Prime Minister Imran Khan has launched a mobile app featuring information on narcotics to control drug abuse among youth. Children are the most vulnerable section of our society and are being exposed to drugs, but how an app will control this menace remains unanswered.
The prime minister said that drugs were previously present in universities but are now prevalent even in schools. This is affecting the lives of the country’s youth as they don’t have the maturity to deal with the issue or understand the consequences. The prime minister stated that mobile phones have aggravated the situation and they need to combat these issues on an emergency basis.
How exactly will this menace be solved with a mobile app? Children might gain awareness of drug abuse but will it deter them from drug use? It seems the app is just a small part of a much need larger solution for it is the collective responsibility of the nation to combat these issues.
The present government has launched mobile apps before as well- including one for missing children. It is not known how effective these have been or how they can be accessed. According to a description of the app, there is a complete collection of drug awareness, prevention and treatment, along with rehabilitation centres, and community support to help drug victims.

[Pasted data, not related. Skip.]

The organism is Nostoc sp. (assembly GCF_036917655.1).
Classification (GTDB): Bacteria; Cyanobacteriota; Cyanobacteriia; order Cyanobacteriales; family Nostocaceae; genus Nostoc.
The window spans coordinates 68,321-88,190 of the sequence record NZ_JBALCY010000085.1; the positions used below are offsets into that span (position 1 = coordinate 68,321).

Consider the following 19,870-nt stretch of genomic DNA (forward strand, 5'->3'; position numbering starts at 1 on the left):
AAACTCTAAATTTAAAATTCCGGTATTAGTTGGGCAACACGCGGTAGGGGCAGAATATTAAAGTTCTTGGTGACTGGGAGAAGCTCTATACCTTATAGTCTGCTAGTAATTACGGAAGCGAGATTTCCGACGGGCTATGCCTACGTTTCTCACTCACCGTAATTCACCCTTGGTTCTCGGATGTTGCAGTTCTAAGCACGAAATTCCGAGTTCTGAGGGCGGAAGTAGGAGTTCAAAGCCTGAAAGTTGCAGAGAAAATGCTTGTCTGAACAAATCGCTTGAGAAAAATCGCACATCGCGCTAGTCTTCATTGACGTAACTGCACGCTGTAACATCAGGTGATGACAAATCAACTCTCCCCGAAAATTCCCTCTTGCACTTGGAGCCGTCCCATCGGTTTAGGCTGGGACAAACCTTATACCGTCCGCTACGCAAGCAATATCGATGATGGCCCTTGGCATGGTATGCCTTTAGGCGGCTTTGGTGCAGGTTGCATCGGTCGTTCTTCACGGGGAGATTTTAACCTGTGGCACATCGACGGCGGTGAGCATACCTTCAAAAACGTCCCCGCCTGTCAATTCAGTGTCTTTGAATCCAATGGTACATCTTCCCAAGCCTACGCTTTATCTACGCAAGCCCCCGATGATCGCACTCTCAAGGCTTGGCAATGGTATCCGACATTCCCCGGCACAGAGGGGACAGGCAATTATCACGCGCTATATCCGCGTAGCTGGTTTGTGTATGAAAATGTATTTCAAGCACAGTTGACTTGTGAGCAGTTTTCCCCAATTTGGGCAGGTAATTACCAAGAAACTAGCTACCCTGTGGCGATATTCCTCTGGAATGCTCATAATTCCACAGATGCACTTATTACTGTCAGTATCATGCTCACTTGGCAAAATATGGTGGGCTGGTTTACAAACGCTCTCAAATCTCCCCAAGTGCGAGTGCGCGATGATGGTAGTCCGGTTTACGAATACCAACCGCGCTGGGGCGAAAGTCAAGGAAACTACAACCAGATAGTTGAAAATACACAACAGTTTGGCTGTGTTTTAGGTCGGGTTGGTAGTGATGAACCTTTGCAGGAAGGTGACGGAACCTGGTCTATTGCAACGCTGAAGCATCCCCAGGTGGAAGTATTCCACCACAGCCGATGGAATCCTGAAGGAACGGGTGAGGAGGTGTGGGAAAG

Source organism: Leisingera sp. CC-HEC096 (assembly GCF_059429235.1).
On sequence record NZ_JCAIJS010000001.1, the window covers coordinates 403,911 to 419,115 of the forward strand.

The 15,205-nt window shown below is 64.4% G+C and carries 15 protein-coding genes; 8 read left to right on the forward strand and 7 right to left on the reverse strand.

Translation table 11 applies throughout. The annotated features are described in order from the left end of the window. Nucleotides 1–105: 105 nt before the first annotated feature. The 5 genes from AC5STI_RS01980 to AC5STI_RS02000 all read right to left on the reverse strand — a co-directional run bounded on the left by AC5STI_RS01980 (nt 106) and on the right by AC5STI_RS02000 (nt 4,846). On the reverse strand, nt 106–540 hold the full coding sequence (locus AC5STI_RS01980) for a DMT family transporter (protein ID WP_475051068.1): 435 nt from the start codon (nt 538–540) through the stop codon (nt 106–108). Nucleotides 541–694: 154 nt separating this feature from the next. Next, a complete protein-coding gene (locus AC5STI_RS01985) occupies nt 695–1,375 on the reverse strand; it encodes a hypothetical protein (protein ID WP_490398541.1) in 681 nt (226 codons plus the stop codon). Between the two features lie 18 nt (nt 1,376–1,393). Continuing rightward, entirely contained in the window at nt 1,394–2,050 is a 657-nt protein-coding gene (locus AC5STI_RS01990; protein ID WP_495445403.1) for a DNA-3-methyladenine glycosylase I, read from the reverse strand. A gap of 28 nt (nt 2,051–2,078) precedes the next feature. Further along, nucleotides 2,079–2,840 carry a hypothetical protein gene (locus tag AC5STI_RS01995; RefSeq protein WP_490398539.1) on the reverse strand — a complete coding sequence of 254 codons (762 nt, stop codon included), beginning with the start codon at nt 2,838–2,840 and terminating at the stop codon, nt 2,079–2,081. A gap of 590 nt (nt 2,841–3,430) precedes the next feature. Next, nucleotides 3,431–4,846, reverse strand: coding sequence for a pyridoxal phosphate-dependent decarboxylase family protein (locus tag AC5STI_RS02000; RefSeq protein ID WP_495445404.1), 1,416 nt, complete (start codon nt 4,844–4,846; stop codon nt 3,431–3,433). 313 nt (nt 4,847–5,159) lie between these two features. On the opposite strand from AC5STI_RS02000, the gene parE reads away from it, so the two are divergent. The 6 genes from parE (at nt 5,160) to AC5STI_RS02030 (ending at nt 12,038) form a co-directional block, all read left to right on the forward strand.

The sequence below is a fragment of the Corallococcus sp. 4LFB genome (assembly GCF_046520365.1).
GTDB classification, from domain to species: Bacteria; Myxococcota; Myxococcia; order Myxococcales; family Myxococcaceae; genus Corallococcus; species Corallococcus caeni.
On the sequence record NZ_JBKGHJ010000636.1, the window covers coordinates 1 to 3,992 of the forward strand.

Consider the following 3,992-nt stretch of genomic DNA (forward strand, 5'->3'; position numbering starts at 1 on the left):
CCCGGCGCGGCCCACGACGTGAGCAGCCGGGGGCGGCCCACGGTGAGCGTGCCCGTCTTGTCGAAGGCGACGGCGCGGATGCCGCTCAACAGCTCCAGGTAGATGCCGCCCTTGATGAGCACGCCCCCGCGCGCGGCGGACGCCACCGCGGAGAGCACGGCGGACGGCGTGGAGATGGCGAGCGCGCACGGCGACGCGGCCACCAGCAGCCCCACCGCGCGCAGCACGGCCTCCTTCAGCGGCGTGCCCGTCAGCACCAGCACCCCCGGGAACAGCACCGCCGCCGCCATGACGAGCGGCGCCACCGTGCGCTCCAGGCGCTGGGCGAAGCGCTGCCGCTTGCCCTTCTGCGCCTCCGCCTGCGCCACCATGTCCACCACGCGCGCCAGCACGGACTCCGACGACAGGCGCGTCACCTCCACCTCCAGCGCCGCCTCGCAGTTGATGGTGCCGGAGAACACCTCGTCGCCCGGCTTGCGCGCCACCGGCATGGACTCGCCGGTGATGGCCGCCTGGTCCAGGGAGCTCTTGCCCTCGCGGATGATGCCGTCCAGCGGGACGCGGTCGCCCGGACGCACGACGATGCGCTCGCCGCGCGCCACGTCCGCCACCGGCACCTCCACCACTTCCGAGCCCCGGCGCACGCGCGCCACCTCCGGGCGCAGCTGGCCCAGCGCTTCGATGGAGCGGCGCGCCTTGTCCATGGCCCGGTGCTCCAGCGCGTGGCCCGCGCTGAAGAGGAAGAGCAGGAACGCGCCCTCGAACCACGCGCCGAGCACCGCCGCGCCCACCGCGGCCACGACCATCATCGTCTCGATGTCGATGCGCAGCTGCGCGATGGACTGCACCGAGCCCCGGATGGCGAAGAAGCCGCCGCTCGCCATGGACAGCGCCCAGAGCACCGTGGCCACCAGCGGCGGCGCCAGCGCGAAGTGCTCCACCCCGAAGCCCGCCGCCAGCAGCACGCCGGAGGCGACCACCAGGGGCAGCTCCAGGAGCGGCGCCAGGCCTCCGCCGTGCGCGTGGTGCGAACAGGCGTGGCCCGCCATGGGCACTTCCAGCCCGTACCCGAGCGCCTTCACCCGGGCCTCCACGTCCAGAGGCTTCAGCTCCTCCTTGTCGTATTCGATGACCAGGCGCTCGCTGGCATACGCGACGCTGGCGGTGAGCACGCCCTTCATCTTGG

The prime minister said the app is an effort to raise awareness among parents and teachers about the dangers of drug abuse and how to tackle these issues. A book had also been launched to increase knowledge and awareness about the issue. But will raising awareness among the youth suffice?
Our nation is currently facing a severe drug abuse epidemic. Alongside China and Russia, Pakistan is among the three countries that account for 33 percent of people who inject drugs worldwide. It is estimated that 1.8 percent of our adolescents aged 10–17 are opioid users. In 2017, Pakistan reported the second-largest seizures of cannabis and the third-largest quantities of opioids including heroin.
A bill for the mandatory drug testing of school and college children never saw daylight. In fact, there is not much interest among parliamentarians when it comes to the drug epidemic. We need more effective policies and preventive measures that act as a deterrent against drug abuse.